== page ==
"Science fiction in general and Star Trek in particular was instrumental in inspiring me to pursue a Ph.D. in computer science and more specifically in artificial intelligence. I watched reruns of the original Star Trek in India in the 80s--where I grew up--with fascination. While those were inspiring, the 1987 Star Trek: The New Generation brought along Commander Data, brought along new fascinating questions for Artificial Intelligence. The 'Measure of a Man' episode questioning whether a robot had rights, with the conclusion that robots indeed did, seemed so far-fetched to friends and relatives, but was quietly very inspiring to AI Ph.D. students (at Carnegie Mellon, where I was a Ph.D. student at the time, the next day there were several discussions). Many years later, when I completed my Ph.D. and began teaching AI at USC, I used Star Trek extensively in a class I had designed on 'AI and Science Fiction' to teach AI. And I used that episode of 'Measure of a Man' to teach in my class on AI and even had the writer of that episode (Melinda Snodgrass) come to my class to discuss the episode. Today, in the age of AI, these questions of robot rights don't seem so far fetched."
SEE: IT leader's guide to the future of artificial intelligence (Tech Pro Research)
Matt Grob, executive vice president of technology, Qualcomm Technologies:
"I read comics as a kid, but I have always been into all kinds of sci-fi. My name spelled backwards is even 'borg.' And since I started at Qualcomm, Paul Jacobs (currently the company's executive chairman) has always called me Locutus. I was born in Switzerland, and we moved to the US when I was seven years old. One of my first memories in the US was in a hotel and Star Trek, the animated series, was on TV and I just loved it. I've always loved sci-fi. I love The Six Million Dollar Man, Lost in Space, Star Trek, Battlestar Galactica. Star Trek's positive vision of the future is a nice inspiration for some of the concepts we are literally bringing from science fiction to life. In particular, devices from Star Trek (e.g., communicator, tricorder, touch screens, memory cards, even replicators) are all now real--and it's been a joy working at Qualcomm over the years and making contributions to each one."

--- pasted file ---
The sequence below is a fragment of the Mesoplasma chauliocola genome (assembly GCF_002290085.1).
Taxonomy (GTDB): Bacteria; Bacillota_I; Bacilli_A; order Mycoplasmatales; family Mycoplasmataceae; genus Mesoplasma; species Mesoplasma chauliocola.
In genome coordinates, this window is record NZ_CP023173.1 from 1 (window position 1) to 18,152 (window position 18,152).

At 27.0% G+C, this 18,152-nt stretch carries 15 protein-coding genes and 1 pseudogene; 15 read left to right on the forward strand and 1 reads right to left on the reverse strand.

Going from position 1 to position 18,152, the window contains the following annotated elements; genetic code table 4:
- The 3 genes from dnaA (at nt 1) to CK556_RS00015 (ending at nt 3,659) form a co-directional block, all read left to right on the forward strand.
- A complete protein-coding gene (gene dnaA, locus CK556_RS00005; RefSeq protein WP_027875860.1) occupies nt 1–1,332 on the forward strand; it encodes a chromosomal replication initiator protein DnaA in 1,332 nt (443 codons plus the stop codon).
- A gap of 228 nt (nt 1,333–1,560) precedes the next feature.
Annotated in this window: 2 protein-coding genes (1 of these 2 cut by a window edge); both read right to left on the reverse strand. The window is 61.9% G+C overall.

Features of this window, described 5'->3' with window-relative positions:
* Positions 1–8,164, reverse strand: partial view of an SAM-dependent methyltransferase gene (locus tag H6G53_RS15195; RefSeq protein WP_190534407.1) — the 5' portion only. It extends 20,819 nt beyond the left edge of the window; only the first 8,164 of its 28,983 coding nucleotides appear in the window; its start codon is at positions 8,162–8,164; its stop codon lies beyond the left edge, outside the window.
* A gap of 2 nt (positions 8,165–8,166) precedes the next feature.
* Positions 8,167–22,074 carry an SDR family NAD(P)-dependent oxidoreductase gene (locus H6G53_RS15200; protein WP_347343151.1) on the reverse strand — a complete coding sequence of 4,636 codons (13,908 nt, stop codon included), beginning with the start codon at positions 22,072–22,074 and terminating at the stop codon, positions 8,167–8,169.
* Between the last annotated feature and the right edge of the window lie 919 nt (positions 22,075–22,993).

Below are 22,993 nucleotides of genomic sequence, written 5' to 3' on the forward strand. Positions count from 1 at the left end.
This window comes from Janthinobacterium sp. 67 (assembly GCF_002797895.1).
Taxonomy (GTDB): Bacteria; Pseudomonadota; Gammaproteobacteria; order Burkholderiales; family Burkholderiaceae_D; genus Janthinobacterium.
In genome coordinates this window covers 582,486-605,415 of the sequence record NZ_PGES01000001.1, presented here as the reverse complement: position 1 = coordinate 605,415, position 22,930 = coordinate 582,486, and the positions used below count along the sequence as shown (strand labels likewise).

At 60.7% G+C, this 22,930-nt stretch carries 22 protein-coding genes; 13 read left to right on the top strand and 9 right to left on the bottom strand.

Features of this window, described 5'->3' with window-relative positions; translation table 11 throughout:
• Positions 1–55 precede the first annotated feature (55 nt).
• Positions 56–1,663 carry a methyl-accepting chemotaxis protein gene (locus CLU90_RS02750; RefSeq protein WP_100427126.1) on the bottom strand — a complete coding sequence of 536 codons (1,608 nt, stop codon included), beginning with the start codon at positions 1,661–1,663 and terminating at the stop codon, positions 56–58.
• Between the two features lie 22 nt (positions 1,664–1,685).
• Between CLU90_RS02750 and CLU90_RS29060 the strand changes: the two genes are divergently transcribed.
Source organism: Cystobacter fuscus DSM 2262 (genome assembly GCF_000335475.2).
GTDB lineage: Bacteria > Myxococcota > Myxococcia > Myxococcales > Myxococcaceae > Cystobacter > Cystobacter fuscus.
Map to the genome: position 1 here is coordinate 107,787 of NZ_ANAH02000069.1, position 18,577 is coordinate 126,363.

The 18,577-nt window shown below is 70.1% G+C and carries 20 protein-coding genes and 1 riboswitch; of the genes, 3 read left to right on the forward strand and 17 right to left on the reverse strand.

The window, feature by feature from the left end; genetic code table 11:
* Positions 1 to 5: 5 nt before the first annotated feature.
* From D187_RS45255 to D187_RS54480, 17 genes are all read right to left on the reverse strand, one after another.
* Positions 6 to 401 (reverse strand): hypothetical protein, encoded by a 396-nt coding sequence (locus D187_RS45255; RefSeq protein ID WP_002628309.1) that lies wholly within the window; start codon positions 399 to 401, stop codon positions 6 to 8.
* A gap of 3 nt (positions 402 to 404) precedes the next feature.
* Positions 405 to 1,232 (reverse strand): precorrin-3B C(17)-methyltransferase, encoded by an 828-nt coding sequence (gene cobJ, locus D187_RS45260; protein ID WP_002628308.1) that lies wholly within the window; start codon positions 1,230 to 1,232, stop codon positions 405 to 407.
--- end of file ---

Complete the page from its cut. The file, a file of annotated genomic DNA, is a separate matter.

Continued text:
Jonathan Rosenberg, CTO, Cisco's collaboration business:
"Star Trek: The Next Generation (TNG) was the eye-opening show for me. It showed a world in which technology was less present. Their technology faded into the background. The crew accessed the computer by voice, or by tapping a screen in hallways and asking questions. It was pervasive, and available when needed--but not obtrusive. I found that fascinating and it has guided how I think about technology today. The show was also amazingly accurate in its tech predictions. The modern iPad is almost a clone of the tablets they used and exchanged in the shows. And I really loved Commander Data, just saying."
Scott Emmart, director of WW Customer Engineering Labs, Micron:
"I went to a Star Trek convention right after coming to Boise to go to school. Got to meet James Doohan in person and during the conversation, he asked me what I was doing. Told him I was going to school for engineering and he started chatting me up. Mind you there's a big line behind me, but, after I told him I was going into engineering because of watching him in my earlier days, he asked me about this little noise maker I bought and it just made photon torpedo sounds or phaser sounds. So, I open it up right there in front of him and started explaining this is the clock and this is the memory chip and this is how you get the sound out. It was about 20 minutes while I held up the line talking to James Doohan. It was awesome."
Alex Neskin, CTO and co-founder, Petcube:
"I enjoyed Star Trek a lot. It allowed your imagination to think of the unknown and what else could be discovered. These types of experiences when I was younger definitely made me want to work hard and bring magical things to life."
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- Attention Trekkies: Don't miss these Star Trek photos, interviews, quotes, and trivia (TechRepublic)
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- Star Trek: Discovery continues the mission of futurism and bold social commentary (ZDNet)